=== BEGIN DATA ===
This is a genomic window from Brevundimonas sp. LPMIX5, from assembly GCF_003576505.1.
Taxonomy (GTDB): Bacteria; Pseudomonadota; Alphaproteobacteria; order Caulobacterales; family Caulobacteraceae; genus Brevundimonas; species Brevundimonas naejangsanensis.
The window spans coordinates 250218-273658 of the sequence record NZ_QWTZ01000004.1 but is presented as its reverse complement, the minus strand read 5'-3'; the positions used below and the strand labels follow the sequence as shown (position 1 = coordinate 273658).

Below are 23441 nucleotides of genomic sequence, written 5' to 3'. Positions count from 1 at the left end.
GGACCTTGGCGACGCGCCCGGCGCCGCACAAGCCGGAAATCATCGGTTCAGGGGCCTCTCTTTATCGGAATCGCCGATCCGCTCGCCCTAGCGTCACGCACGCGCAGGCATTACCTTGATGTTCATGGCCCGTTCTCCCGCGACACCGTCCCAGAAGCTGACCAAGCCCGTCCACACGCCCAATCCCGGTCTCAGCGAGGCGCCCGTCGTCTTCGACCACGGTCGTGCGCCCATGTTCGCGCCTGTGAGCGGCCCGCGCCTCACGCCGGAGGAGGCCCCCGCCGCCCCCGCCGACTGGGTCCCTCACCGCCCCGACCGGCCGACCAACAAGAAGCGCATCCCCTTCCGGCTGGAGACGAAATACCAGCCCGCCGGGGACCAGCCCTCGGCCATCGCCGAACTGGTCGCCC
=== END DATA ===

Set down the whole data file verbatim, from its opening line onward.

This is a genomic window from Brevundimonas sp. LPMIX5, from assembly GCF_003576505.1.
Taxonomy (GTDB): Bacteria; Pseudomonadota; Alphaproteobacteria; order Caulobacterales; family Caulobacteraceae; genus Brevundimonas; species Brevundimonas naejangsanensis.
The window spans coordinates 250218-273658 of the sequence record NZ_QWTZ01000004.1 but is presented as its reverse complement, the minus strand read 5'-3'; the positions used below and the strand labels follow the sequence as shown (position 1 = coordinate 273658).

Below are 23441 nucleotides of genomic sequence, written 5' to 3'. Positions count from 1 at the left end.
GGACCTTGGCGACGCGCCCGGCGCCGCACAAGCCGGAAATCATCGGTTCAGGGGCCTCTCTTTATCGGAATCGCCGATCCGCTCGCCCTAGCGTCACGCACGCGCAGGCATTACCTTGATGTTCATGGCCCGTTCTCCCGCGACACCGTCCCAGAAGCTGACCAAGCCCGTCCACACGCCCAATCCCGGTCTCAGCGAGGCGCCCGTCGTCTTCGACCACGGTCGTGCGCCCATGTTCGCGCCTGTGAGCGGCCCGCGCCTCACGCCGGAGGAGGCCCCCGCCGCCCCCGCCGACTGGGTCCCTCACCGCCCCGACCGGCCGACCAACAAGAAGCGCATCCCCTTCCGGCTGGAGACGAAATACCAGCCCGCCGGGGACCAGCCCTCGGCCATCGCCGAACTGGTCGCCC